More than $25M awarded to struggling N.J. small businesses, EDA says

Posted Jul 02, 2020

The New Jersey Economic Development Agency has provided more than $25 million in funding to more than 6,700 businesses in the state who have been struggling due to the coronavirus pandemic, CEO Tim Sullivan announced Thursday.

In an effort to aid floundering small businesses and startups in New Jersey, the EDA has created several programs offering grants, trainings on e-commerce sites and other direct-cash support.

And on Thursday, the EDA announced five recipients under its Entrepreneur Support Program, which offers $5 million in guarantees to private-sector investors making loans to start-ups in the state. Through the program, the businesses will see a total of $700,000 in investment guarantees.

Eatontown-based Sunray Scientific, a five-person company that develops conductive materials for flexible and miniature electronics, received $184,000 in guarantees from the program, which led the start-up to close on $230,000 in new capital investment, Gov. Phil Murphy said during his daily coronavirus press briefing in Trenton.

“Even through this pandemic, our work to reposition our state’s economic future to one driven by cutting-edge companies has not wavered, and SunRay is just one of numerous examples of high-tech firms looking to call New Jersey home because of the entrepreneurial ecosystem we are creating here,” Murphy said.

The EDA’s $45 million grant program, which was quickly swamped with applications, has distributed more than $11.8 million in funding to about 3,300 businesses that applied.

“We focused really aggressively on make sure these grants were made available for businesses that are historically left out of small business programs,” Sullivan said at the press briefing, noting it will offer a “more equitable and fair recovery.”

Of the 3,300 businesses, more than 22% are minority owned, 25% are women owned, and 38% are in opportunity zones, he said.

Applications are still available through July 8 for businesses in Essex, Ocean and Passaic -- counties that have put in their own $10 million to businesses who need funding.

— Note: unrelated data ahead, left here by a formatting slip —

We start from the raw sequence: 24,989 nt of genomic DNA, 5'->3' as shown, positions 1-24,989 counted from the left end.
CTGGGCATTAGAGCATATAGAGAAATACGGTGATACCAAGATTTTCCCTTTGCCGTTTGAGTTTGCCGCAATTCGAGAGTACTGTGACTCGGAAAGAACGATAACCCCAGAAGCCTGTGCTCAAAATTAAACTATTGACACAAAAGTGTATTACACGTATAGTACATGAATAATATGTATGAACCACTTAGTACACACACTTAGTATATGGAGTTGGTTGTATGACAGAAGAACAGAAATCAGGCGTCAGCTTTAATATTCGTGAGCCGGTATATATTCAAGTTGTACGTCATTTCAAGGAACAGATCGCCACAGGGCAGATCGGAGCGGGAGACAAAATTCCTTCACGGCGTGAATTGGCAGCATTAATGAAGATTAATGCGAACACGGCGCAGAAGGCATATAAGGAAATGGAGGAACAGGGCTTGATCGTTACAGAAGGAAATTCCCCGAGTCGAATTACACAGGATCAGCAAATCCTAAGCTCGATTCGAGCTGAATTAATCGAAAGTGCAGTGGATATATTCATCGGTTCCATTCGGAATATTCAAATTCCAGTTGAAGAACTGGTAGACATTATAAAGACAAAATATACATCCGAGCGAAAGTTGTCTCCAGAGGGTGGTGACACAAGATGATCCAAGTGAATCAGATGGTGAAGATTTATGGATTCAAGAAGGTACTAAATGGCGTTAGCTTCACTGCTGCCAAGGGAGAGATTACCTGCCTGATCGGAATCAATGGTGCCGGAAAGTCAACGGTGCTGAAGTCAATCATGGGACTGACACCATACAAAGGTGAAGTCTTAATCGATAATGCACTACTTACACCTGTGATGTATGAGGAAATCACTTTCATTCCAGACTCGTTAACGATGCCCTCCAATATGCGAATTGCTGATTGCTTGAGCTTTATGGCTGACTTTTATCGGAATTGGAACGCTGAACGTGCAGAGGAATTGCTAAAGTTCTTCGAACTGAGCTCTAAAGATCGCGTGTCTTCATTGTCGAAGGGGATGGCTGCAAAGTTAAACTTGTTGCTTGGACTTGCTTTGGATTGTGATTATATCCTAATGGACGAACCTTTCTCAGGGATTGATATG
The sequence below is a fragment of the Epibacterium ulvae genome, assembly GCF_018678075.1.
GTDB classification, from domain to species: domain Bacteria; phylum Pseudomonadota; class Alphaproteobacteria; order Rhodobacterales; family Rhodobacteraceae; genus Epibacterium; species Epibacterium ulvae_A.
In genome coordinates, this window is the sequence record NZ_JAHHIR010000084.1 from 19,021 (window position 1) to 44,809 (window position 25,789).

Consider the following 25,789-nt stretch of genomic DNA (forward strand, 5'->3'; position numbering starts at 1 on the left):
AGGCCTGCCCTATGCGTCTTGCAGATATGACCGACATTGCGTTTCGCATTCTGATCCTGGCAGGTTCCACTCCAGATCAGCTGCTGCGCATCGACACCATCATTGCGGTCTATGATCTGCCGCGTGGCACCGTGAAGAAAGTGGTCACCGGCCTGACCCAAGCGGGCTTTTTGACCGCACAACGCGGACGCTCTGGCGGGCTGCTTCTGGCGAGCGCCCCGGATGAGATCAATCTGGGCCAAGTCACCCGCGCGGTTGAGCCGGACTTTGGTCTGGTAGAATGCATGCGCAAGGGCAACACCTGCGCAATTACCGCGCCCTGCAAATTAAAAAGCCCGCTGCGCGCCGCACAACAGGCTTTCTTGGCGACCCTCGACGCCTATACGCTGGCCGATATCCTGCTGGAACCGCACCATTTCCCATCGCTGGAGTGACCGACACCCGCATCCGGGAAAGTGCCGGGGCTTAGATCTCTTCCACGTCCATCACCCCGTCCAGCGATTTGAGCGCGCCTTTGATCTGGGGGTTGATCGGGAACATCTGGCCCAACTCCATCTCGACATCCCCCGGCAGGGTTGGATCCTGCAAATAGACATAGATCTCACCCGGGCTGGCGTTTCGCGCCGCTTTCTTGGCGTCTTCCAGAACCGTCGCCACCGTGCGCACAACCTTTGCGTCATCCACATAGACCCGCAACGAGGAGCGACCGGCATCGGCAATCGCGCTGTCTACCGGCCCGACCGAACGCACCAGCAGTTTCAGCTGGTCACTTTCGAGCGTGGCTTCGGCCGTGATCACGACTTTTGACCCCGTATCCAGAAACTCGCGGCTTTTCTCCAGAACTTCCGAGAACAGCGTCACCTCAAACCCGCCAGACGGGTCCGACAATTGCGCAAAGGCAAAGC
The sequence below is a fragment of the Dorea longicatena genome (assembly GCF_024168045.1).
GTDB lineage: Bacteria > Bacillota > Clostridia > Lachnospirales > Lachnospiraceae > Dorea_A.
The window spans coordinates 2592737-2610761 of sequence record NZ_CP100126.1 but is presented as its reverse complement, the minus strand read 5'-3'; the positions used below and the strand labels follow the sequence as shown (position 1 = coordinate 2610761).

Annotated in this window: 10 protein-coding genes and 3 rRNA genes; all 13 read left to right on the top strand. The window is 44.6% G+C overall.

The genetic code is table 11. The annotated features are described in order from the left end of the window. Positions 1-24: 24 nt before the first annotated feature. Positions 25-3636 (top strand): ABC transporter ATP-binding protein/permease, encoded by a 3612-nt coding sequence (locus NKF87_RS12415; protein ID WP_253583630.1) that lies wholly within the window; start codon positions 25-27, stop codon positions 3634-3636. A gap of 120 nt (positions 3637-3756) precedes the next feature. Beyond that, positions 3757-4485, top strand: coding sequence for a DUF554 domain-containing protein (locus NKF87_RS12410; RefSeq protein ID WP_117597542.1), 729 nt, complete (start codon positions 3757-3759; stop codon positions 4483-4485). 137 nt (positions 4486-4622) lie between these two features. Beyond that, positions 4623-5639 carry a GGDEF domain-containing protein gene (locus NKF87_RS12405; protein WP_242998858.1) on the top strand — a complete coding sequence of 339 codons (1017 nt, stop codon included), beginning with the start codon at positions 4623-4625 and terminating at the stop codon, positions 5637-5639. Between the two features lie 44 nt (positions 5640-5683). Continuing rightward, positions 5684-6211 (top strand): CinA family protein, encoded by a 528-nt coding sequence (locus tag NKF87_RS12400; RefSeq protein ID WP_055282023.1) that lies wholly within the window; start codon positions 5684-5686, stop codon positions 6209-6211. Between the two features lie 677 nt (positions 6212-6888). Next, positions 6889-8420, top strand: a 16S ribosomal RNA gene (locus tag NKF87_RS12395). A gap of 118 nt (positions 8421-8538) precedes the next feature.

This is the second round of grants available for struggling businesses, which can received up to $1,000 per full-time employee up to a maximum of $10,000, though businesses with as many as 25 full-time equivalent employees could apply. The full list of businesses — including restaurants, bakeries, dry cleaners, hair salons and more — that got awards under the first phase is available on the EDA site.

Sullivan also said the EDA will launch a program to help small businesses are in need of major technical assistance to support their reopening, like building a website, improving e-commerce, and electronic scheduling.

“These are your prototypical mom and pop operations that never got around to building a website or never got around to an electronic scheduling for workers, or do web-bookings for a nail salon or babershop — and that was okay pre-Covid, but now in an era of limited capacity and more need to rely on technology,” Sullivan said.

New Jersey, a densely populated state of 9 million residents, has reported at least 15,105 known deaths — both lab-confirmed and probable — attributed to COVID-19, with 172,356 known cases, in the nearly four months since its first case was announced March 4. The Garden State ranks second in deaths and fourth in cases among U.S. states.

State officials announced 27 new deaths and 539 new positive tests Thursday.

The new coronavirus statistics and easing of restrictions come after the U.S. on Wednesday saw more than 50,000 new cases in a single day for the first time, with 38 states seeing a rise.

Stage 2 of New Jersey’s reopening plans continued Thursday, with Atlantic City casinos allowed to operate again, along with museums, aquariums, libraries, bowling alleys, boardwalk arcades, outdoor water parks, indoor shooting ranges, playgrounds, and outdoor amusement parks across the state. All have capacity limits and restrictions.

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